The game of Tug has an undeserved bad rap in some training circles, while others, most notably the Agility world, have fully embraced it as  an excellent activity to create focus and high arousal. Those two  extremes aside, its a great game just because its fun, many dogs adore  it, it’s the perfect play activity for human family members who might otherwise want to get in appropriately physical with the dog and its a  terrific energy-burner.

One of the most commonly-heard myths about playing Tug is that it makes  the dog dominant. Theres so much misinformation passed around about  hierarchy in dogs  this is just another log on the fire. If you  are concerned about what Tug might do to your relationship with  your dog, just remember that the definition of leader is the  one who controls the good stuff, and orchestrate your Tug-play  accordingly.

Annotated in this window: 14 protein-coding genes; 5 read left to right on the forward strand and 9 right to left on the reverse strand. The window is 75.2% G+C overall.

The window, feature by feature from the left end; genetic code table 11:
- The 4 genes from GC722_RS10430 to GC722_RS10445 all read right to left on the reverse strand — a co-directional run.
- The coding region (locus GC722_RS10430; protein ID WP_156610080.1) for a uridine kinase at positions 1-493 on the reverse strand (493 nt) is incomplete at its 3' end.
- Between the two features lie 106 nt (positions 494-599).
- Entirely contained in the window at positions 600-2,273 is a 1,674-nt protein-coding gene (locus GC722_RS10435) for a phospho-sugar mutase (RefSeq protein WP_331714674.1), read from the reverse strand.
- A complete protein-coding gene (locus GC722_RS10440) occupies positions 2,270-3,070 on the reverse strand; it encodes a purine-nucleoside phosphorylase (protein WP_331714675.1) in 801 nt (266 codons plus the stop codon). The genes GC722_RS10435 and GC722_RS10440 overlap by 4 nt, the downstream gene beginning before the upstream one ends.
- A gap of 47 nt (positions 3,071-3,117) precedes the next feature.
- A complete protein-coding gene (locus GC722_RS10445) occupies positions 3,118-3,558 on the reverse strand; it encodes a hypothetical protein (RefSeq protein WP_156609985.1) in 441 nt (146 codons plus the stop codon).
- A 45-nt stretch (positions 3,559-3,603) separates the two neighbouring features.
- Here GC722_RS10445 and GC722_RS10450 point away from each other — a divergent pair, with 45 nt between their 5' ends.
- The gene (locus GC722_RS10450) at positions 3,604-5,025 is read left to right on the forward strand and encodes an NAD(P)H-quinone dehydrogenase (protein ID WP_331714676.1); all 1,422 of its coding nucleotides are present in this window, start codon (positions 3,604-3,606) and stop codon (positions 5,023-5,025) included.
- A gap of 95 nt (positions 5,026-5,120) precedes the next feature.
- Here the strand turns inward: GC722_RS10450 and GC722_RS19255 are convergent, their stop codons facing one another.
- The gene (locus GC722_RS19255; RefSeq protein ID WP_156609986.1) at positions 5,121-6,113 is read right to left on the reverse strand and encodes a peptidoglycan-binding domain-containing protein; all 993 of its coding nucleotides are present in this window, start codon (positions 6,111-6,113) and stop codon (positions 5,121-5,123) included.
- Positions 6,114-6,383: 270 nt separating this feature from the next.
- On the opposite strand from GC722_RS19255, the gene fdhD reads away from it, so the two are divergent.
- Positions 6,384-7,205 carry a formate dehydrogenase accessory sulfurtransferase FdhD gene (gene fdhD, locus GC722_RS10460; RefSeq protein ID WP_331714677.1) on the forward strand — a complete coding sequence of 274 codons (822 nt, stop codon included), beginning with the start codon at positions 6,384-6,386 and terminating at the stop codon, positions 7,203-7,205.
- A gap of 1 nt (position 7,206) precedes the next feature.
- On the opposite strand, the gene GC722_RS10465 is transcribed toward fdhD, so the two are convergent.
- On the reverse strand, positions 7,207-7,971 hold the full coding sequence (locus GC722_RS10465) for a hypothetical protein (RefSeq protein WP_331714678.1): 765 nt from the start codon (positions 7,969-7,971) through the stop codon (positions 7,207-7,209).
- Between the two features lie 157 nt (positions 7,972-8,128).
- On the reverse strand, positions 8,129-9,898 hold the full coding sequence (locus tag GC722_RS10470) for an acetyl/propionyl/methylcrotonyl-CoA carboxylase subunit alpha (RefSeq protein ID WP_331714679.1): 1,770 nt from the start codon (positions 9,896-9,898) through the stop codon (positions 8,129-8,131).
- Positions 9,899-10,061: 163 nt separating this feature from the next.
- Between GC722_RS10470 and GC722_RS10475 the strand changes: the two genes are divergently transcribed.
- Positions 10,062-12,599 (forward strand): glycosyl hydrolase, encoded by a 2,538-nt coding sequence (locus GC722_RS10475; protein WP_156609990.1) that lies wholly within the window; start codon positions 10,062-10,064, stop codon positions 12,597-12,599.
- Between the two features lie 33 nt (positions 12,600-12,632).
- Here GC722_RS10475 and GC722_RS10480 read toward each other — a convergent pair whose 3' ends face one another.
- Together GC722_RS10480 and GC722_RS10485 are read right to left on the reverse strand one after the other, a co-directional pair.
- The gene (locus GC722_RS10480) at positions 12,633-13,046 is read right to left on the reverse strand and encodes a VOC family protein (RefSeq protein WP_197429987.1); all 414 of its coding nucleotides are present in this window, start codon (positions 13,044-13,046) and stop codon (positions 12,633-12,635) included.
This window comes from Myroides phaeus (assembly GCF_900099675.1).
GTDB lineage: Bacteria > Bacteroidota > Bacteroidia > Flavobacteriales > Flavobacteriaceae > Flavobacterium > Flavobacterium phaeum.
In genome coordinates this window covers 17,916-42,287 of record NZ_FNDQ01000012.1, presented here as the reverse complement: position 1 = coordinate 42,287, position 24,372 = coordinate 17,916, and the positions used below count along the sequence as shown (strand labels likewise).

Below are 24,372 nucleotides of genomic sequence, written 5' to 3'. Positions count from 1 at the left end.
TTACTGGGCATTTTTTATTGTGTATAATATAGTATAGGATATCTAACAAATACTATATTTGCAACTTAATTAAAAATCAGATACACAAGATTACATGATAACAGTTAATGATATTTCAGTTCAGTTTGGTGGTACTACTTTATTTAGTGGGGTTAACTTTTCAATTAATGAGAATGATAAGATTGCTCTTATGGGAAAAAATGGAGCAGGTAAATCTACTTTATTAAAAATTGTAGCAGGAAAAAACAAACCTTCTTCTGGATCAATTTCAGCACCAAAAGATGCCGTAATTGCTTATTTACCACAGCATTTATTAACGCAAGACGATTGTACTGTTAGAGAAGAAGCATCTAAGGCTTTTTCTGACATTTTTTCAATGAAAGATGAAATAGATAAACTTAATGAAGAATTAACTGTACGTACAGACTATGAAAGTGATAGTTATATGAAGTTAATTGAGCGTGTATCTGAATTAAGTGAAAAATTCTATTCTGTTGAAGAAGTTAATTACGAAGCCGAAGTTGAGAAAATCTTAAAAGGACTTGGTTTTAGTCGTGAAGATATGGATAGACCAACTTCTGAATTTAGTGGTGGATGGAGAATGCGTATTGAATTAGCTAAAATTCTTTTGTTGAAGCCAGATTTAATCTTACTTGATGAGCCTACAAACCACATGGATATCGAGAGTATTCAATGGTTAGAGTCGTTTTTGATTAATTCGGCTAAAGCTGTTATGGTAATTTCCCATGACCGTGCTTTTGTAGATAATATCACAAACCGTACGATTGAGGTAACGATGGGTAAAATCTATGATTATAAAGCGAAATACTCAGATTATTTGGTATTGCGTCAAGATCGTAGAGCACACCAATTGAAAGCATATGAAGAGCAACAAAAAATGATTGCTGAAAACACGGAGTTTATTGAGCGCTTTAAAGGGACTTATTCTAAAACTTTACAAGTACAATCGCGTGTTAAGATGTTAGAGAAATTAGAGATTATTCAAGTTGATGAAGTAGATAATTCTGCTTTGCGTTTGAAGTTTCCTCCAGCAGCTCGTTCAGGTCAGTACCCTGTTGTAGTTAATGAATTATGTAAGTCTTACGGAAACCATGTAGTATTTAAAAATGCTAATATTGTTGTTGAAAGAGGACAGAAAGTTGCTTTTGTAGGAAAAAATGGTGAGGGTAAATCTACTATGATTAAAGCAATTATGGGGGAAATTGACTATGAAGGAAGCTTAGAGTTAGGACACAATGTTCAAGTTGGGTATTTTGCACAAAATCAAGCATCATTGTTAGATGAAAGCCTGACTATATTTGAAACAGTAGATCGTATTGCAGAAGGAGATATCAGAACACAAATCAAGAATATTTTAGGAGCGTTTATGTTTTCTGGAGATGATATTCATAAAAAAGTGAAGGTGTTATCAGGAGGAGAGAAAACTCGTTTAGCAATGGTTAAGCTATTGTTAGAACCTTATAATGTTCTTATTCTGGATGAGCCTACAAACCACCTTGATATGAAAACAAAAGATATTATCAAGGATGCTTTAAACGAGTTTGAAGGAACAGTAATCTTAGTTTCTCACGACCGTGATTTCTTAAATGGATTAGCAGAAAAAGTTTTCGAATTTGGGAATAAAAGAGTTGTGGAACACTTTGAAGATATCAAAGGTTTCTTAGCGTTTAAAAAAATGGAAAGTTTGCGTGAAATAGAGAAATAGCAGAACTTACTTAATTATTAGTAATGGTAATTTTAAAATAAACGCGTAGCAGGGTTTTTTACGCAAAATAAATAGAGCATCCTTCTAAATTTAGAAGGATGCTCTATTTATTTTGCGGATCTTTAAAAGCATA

Im solidly in the pro-Tug camp. I strongly recommend setting rules for canine and human players of the game to protect against the possibility  of reinforcing unwanted behaviors, but with those in place, you and your  dog can Tug to your hearts content. The rules are general guidelines  for making Tug a positive training/relationship experience. The calmer  and better-behaved your dog is, the less necessary it is to follow them  strictly. The more rowdy and out of control your dog, the more closely you will want to adhere to them. By the way, don’t be alarmed by your  dog’s growls during tug  it’s all part of the game. As long as his  other behaviors are appropriate, let him growl his heart out!